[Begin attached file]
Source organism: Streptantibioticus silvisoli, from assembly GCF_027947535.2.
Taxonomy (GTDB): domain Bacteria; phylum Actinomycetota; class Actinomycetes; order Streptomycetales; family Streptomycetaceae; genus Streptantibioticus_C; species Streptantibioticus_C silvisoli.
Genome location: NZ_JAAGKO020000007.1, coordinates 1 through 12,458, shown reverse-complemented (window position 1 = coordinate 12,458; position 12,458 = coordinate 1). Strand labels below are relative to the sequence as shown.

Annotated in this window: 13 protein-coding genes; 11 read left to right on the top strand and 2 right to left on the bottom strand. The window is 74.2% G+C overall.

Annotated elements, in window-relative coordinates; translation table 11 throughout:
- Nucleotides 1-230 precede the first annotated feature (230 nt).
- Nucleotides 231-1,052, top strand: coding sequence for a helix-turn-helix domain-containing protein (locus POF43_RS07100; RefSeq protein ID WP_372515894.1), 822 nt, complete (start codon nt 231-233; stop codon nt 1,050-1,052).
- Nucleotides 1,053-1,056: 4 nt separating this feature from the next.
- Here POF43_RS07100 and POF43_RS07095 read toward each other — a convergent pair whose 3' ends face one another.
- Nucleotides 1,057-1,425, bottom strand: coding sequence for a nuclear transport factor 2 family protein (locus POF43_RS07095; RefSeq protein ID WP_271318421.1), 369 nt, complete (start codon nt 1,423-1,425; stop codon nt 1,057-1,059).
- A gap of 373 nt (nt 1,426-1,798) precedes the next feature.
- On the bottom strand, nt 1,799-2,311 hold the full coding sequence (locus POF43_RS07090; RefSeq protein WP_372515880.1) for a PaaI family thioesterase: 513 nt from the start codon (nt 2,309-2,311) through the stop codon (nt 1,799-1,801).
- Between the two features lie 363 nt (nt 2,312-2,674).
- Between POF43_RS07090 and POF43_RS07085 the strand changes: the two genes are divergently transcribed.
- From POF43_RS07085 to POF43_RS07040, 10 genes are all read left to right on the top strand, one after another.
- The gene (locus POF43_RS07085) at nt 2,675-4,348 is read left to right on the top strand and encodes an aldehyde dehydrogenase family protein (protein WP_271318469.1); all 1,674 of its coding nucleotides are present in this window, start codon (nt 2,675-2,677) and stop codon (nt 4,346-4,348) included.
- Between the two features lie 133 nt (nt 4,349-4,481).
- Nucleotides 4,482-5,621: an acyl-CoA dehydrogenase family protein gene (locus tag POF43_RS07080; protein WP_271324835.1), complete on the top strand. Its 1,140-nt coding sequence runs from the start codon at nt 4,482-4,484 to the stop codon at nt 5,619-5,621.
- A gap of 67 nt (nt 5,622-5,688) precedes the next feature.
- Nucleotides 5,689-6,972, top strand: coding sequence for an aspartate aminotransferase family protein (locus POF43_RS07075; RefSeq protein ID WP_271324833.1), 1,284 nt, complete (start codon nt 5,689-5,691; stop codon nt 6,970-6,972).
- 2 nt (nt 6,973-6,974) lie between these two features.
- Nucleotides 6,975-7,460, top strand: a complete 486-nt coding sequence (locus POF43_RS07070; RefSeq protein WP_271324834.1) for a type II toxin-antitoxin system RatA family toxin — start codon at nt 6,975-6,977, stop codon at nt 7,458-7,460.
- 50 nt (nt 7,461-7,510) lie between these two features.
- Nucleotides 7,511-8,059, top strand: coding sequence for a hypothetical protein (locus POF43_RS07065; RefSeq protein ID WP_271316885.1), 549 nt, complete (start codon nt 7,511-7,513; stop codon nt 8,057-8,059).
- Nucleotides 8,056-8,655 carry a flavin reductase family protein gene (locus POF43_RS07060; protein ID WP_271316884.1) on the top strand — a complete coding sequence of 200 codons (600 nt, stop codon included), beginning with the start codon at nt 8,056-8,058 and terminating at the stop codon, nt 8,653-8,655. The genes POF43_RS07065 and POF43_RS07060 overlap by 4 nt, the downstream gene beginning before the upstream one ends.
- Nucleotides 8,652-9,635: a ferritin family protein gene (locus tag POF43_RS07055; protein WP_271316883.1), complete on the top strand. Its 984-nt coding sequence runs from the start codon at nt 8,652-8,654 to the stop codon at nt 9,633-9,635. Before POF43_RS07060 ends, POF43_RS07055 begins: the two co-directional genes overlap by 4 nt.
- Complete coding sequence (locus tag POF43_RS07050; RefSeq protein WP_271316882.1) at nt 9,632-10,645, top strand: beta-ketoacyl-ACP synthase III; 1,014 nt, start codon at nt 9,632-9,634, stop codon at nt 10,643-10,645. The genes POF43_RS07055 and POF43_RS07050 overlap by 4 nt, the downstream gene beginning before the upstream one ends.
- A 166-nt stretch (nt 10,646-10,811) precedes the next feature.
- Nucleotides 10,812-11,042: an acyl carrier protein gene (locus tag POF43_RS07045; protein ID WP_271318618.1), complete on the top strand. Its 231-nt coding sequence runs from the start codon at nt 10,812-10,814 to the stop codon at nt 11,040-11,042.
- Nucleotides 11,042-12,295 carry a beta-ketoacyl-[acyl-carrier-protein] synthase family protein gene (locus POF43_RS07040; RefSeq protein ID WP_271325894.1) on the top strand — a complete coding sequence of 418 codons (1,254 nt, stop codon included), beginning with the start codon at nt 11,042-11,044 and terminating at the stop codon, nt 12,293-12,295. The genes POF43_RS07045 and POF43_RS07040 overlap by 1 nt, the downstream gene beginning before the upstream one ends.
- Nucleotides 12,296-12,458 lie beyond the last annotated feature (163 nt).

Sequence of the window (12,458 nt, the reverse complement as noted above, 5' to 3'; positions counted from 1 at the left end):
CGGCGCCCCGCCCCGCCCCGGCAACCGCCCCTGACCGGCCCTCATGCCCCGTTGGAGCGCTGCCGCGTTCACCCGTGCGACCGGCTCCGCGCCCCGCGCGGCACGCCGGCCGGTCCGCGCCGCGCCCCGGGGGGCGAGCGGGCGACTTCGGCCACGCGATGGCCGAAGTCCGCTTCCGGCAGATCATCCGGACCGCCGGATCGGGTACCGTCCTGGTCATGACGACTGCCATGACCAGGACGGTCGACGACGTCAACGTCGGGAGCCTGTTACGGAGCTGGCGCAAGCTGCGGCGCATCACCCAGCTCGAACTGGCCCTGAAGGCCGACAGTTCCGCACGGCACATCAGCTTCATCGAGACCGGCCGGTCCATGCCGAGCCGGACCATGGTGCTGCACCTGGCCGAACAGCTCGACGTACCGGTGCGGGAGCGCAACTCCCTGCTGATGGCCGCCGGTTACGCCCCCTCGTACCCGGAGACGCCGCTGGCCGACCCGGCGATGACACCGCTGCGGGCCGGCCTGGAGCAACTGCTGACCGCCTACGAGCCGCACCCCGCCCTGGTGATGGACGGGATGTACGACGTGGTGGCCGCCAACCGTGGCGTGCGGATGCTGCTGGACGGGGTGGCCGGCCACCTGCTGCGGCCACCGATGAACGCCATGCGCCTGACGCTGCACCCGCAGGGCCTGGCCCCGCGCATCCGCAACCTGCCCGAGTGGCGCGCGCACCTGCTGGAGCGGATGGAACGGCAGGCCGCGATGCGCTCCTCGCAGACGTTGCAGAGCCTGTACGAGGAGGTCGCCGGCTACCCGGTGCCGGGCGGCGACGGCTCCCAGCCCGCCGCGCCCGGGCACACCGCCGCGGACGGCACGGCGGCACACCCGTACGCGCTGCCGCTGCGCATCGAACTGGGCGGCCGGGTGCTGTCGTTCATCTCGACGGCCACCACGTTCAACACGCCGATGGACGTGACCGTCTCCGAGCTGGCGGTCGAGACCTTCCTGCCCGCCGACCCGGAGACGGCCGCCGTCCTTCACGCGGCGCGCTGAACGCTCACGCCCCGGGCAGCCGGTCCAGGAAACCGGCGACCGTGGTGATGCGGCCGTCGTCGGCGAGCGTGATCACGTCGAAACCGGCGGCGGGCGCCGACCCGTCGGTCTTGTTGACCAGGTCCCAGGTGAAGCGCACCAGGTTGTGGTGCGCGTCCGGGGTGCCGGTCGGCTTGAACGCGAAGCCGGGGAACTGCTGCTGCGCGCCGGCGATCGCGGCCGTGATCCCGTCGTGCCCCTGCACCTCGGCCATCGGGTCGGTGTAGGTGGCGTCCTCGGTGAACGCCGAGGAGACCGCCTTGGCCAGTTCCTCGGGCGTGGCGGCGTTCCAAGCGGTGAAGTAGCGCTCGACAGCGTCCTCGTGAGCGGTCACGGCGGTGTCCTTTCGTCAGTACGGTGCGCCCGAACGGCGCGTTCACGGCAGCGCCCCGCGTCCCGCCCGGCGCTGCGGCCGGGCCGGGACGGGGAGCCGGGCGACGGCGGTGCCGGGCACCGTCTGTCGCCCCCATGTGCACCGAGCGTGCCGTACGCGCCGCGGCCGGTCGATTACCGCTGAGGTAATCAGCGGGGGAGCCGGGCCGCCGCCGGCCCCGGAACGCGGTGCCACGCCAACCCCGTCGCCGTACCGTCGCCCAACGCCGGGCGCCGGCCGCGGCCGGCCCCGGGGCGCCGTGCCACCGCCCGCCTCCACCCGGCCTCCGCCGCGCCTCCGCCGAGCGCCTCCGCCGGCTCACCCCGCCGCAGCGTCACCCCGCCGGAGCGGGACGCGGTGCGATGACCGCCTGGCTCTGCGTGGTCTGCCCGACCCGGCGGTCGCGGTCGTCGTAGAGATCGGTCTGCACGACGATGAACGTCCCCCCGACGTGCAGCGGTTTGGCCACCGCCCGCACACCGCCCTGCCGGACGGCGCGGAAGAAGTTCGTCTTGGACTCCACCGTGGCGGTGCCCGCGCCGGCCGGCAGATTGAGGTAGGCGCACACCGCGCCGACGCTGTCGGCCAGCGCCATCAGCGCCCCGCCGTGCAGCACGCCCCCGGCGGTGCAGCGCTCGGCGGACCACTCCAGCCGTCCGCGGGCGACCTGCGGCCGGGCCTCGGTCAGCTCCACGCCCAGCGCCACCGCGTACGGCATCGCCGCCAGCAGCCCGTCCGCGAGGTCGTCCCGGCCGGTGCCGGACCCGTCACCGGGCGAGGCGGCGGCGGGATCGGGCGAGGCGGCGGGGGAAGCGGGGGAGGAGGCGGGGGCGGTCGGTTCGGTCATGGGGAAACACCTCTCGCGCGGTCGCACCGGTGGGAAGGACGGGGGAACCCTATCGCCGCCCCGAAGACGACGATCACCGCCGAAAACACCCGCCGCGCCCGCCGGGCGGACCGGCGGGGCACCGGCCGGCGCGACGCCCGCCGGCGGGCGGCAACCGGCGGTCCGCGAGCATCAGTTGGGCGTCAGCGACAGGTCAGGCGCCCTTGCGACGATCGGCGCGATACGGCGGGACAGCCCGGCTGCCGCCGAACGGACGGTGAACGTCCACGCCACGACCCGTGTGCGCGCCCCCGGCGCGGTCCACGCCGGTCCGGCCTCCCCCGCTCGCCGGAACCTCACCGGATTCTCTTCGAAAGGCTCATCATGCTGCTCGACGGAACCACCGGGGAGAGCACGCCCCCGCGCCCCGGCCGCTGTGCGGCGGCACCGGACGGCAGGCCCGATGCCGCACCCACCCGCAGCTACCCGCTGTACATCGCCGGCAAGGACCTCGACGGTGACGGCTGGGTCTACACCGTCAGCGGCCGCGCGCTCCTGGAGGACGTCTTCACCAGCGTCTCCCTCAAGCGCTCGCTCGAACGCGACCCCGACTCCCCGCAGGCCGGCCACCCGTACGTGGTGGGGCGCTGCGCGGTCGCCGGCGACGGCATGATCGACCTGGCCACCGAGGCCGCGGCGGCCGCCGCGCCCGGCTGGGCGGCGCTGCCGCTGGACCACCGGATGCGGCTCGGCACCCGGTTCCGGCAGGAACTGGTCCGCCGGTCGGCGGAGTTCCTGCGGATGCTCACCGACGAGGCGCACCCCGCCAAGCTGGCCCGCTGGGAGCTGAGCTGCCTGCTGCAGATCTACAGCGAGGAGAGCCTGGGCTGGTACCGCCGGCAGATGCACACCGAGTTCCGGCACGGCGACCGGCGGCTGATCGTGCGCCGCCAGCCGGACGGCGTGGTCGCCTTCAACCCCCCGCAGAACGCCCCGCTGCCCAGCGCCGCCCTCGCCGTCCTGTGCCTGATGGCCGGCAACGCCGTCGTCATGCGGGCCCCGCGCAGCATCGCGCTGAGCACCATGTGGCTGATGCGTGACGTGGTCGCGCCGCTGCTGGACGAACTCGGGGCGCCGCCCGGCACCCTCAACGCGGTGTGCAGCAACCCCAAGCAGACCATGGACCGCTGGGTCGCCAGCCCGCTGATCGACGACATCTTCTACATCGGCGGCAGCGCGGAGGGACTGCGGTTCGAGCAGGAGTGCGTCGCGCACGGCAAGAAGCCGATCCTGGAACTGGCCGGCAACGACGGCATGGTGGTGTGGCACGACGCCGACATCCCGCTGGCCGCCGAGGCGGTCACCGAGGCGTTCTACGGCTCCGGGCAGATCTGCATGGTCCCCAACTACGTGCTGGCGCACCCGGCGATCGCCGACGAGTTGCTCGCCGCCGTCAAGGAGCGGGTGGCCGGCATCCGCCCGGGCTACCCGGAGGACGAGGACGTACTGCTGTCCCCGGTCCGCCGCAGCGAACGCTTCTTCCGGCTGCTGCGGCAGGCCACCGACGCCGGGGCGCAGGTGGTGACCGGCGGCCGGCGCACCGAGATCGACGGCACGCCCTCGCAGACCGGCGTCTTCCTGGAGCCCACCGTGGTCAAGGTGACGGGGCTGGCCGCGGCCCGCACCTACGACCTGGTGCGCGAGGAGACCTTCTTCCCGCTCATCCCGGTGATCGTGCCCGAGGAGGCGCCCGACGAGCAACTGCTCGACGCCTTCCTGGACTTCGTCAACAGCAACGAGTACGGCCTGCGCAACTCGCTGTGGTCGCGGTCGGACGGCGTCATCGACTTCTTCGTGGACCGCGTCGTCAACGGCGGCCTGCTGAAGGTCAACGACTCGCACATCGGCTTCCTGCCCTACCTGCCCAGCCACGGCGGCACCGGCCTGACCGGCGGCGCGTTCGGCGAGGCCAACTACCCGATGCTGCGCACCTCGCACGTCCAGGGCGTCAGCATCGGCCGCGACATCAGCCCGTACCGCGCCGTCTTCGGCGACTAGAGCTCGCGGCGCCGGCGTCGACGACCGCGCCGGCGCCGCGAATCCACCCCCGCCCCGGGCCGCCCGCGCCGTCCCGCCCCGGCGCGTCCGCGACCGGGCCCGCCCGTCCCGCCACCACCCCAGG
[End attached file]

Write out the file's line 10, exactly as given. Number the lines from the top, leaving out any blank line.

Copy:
- Nucleotides 1,057-1,425, bottom strand: coding sequence for a nuclear transport factor 2 family protein (locus POF43_RS07095; RefSeq protein ID WP_271318421.1), 369 nt, complete (start codon nt 1,423-1,425; stop codon nt 1,057-1,059).